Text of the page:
Video Volunteers Brings Citizen Media to Disadvantaged Communities

Posted on 04. Aug, 2009 by in Hyperlocal, Not-For-Profit

Imagine if citizens in low-income neighborhoods around the U.S. were given the necessary cameras, software and training to make short videos about important issues in their communities. Say, cultural, socioeconomic and political issues not covered by their local newspapers or television networks.

That is what Jessica Mayberry, co-founder of the global social media network Video Volunteers, has brought to underdeveloped and underreported communities in India. Her organization trains everyday citizens how to cover newsworthy subjects like local government inefficiencies, health and class divisions.

Most of the training is performed through workshops, where aspiring community producers are taught how to perform research, create story outlines, use the equipment and software, and then go out and shoot. The successful ones are then compensated by the organization for their work. Since 2006, Video Volunteers has trained 150 community producers in 350 villages with the help of other nonprofit organizations.

A live video screening

A live video screening in India

“What we’re seeking to demonstrate is look, you can produce topical videos,” says Jessica, a New York native who spawned the idea for Video Volunteers with her partner, Stalin K., in 2003. “What matters is that you’re from that local region, you know the issues there, and you have the communication skills to get the best stories out.”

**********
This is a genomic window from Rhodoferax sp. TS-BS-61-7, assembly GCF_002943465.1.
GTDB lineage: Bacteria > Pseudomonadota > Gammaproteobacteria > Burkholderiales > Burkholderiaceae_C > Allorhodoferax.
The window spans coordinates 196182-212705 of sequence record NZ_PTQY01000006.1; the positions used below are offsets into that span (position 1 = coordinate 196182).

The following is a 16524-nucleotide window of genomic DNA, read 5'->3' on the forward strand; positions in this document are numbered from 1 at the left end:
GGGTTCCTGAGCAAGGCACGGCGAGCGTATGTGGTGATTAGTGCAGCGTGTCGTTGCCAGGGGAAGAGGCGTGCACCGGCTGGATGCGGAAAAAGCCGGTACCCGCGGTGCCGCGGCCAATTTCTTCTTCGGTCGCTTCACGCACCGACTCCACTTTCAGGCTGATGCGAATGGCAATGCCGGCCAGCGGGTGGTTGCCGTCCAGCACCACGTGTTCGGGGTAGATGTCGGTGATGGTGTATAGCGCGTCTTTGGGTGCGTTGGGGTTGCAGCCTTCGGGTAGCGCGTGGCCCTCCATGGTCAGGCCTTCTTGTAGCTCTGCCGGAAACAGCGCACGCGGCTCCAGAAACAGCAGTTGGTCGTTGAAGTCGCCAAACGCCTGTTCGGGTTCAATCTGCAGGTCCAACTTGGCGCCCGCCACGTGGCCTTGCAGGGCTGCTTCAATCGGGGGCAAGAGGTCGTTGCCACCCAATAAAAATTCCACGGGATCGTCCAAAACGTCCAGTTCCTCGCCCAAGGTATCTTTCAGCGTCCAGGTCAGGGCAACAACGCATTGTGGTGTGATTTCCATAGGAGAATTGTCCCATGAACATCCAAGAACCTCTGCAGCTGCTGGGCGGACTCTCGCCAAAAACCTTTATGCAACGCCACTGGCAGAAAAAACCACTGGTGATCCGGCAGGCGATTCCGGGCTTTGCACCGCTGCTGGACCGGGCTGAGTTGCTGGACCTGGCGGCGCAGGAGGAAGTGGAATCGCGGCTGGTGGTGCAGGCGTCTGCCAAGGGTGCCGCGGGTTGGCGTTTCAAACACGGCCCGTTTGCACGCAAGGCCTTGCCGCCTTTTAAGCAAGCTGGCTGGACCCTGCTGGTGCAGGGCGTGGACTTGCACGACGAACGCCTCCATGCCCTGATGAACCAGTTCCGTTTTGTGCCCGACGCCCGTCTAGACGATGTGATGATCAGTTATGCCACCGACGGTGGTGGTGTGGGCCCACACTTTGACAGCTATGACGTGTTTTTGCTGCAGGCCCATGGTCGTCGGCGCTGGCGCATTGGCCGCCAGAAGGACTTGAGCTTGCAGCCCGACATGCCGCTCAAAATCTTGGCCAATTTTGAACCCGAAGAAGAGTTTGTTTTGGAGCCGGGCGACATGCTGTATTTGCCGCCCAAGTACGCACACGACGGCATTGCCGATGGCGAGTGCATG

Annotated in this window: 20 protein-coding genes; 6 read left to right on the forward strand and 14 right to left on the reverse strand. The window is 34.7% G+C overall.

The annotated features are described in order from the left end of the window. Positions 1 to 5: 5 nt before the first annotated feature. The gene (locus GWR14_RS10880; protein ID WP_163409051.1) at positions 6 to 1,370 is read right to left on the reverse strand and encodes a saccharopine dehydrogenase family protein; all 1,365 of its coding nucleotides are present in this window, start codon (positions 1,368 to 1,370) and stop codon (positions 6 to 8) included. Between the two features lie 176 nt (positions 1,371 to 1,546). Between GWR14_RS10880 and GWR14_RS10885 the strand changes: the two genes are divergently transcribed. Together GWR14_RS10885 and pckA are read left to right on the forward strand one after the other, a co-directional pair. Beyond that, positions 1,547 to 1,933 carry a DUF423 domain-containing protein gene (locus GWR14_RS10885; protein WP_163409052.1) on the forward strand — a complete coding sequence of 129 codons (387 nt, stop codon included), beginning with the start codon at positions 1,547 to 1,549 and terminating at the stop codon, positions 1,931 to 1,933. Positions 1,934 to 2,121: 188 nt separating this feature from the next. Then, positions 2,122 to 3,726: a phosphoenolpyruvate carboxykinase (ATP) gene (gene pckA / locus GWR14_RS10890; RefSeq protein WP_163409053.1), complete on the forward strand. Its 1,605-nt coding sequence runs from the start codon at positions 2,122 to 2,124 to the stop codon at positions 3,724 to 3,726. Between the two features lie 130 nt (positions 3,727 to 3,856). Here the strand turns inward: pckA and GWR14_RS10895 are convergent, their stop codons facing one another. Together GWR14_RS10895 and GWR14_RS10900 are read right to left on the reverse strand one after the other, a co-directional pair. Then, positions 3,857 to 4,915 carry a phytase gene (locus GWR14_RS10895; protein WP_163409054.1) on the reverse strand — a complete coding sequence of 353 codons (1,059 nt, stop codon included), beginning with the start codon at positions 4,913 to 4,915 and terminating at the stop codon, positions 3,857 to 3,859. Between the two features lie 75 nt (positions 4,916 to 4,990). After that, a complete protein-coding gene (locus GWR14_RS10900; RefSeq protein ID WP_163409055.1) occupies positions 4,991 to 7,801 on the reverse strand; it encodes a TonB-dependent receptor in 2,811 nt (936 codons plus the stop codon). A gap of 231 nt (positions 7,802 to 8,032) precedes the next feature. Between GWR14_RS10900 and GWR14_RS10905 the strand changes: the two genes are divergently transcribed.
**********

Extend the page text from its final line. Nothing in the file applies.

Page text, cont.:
The idea behind using video to tell those stories — apart from its visceral impact — is that many of the targeted communities have low literacy rates, she says, which keeps newspapers and magazines at a distance. Her organization’s work has resulted in a heightened awareness among audiences of how their communities function.

“Some of our community producers did a story a while back on the closing of a water treatment plant in their region,” says Jessica. “A lot of people got sick, and after the producers started to record what was going on, the local government came to one of the community screenings and told everyone, ‘No, no, no. We’re going to reopen the plant.’

“The purpose wasn’t to bring fresh water to India, but to empower local people with the communication and information tools to solve these problems on their own.”

One of the organization’s initial challenges was finding the money needed to buy cameras, computers and the right software. Fortunately in 2008 Video Volunteers won $275,000 in the annual Knight Foundation News Challenge, which awards several million dollars a year for innovative ideas that bring new “platforms, tools and services” “to community news, conversations, information distribution and visualization.”

Their other challenge has been keeping morale up among the community producers they train. Very often the effort put in outweighs the compensation — just like with most journalism (or advocacy) in America.

“It’s a tough job,” says Jessica. “They love it because of they attention they get, and producing videos is far more interesting than what they were doing before. But, they work really late at night and they feel they’re not getting paid enough, especially knowing that they have this very monetizable skill. If we were a bricklaying organization, they would know exactly how much they should get paid for their work and that pay would be far more concrete.”

Now as Video Volunteers extends its reach to other communities around the world, Jessica hopes to see her current model pick up enough momentum to sustain itself.

“The thing we need to figure out is how to do this in a way that’s permanent and ongoing,” she says. “What we’re trying to figure out is: what’s the lowest cost model to keep this going? How do we equip tens of thousands of marginalized people around the world with the necessary tools to tell their own stories?”

Video Volunteers co-founder Jessica Mayberry

Video Volunteers co-founder Jessica Mayberry

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